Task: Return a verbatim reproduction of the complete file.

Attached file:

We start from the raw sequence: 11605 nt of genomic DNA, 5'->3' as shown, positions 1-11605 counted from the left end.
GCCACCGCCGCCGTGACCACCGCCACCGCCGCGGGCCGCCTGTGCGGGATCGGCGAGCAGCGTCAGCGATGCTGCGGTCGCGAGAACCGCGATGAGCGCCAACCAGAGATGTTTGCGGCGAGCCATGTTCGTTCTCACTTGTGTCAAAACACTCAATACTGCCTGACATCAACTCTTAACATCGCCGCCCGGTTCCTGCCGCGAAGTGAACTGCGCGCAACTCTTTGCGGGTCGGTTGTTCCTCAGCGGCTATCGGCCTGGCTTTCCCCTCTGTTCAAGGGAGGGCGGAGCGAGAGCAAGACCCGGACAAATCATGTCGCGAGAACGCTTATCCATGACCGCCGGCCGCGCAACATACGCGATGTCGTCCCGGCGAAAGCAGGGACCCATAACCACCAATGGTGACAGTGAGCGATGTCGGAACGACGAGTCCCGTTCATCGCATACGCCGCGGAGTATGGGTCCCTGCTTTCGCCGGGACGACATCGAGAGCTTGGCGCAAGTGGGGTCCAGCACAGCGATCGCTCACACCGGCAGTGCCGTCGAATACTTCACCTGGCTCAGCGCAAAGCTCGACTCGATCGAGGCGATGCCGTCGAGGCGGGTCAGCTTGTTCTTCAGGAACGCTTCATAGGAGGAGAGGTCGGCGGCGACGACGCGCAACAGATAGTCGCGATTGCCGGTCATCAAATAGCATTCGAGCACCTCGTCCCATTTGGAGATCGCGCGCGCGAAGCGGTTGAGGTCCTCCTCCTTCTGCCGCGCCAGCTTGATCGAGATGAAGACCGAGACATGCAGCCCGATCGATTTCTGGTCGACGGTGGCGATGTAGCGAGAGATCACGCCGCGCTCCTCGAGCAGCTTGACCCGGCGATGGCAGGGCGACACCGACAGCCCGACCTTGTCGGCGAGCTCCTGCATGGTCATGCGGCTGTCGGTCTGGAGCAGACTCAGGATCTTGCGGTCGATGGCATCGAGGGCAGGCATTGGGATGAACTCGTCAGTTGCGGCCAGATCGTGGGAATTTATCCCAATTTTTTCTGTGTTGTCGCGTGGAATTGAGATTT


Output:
We start from the raw sequence: 11605 nt of genomic DNA, 5'->3' as shown, positions 1-11605 counted from the left end.
GCCACCGCCGCCGTGACCACCGCCACCGCCGCGGGCCGCCTGTGCGGGATCGGCGAGCAGCGTCAGCGATGCTGCGGTCGCGAGAACCGCGATGAGCGCCAACCAGAGATGTTTGCGGCGAGCCATGTTCGTTCTCACTTGTGTCAAAACACTCAATACTGCCTGACATCAACTCTTAACATCGCCGCCCGGTTCCTGCCGCGAAGTGAACTGCGCGCAACTCTTTGCGGGTCGGTTGTTCCTCAGCGGCTATCGGCCTGGCTTTCCCCTCTGTTCAAGGGAGGGCGGAGCGAGAGCAAGACCCGGACAAATCATGTCGCGAGAACGCTTATCCATGACCGCCGGCCGCGCAACATACGCGATGTCGTCCCGGCGAAAGCAGGGACCCATAACCACCAATGGTGACAGTGAGCGATGTCGGAACGACGAGTCCCGTTCATCGCATACGCCGCGGAGTATGGGTCCCTGCTTTCGCCGGGACGACATCGAGAGCTTGGCGCAAGTGGGGTCCAGCACAGCGATCGCTCACACCGGCAGTGCCGTCGAATACTTCACCTGGCTCAGCGCAAAGCTCGACTCGATCGAGGCGATGCCGTCGAGGCGGGTCAGCTTGTTCTTCAGGAACGCTTCATAGGAGGAGAGGTCGGCGGCGACGACGCGCAACAGATAGTCGCGATTGCCGGTCATCAAATAGCATTCGAGCACCTCGTCCCATTTGGAGATCGCGCGCGCGAAGCGGTTGAGGTCCTCCTCCTTCTGCCGCGCCAGCTTGATCGAGATGAAGACCGAGACATGCAGCCCGATCGATTTCTGGTCGACGGTGGCGATGTAGCGAGAGATCACGCCGCGCTCCTCGAGCAGCTTGACCCGGCGATGGCAGGGCGACACCGACAGCCCGACCTTGTCGGCGAGCTCCTGCATGGTCATGCGGCTGTCGGTCTGGAGCAGACTCAGGATCTTGCGGTCGATGGCATCGAGGGCAGGCATTGGGATGAACTCGTCAGTTGCGGCCAGATCGTGGGAATTTATCCCAATTTTTTCTGTGTTGTCGCGTGGAATTGAGATTT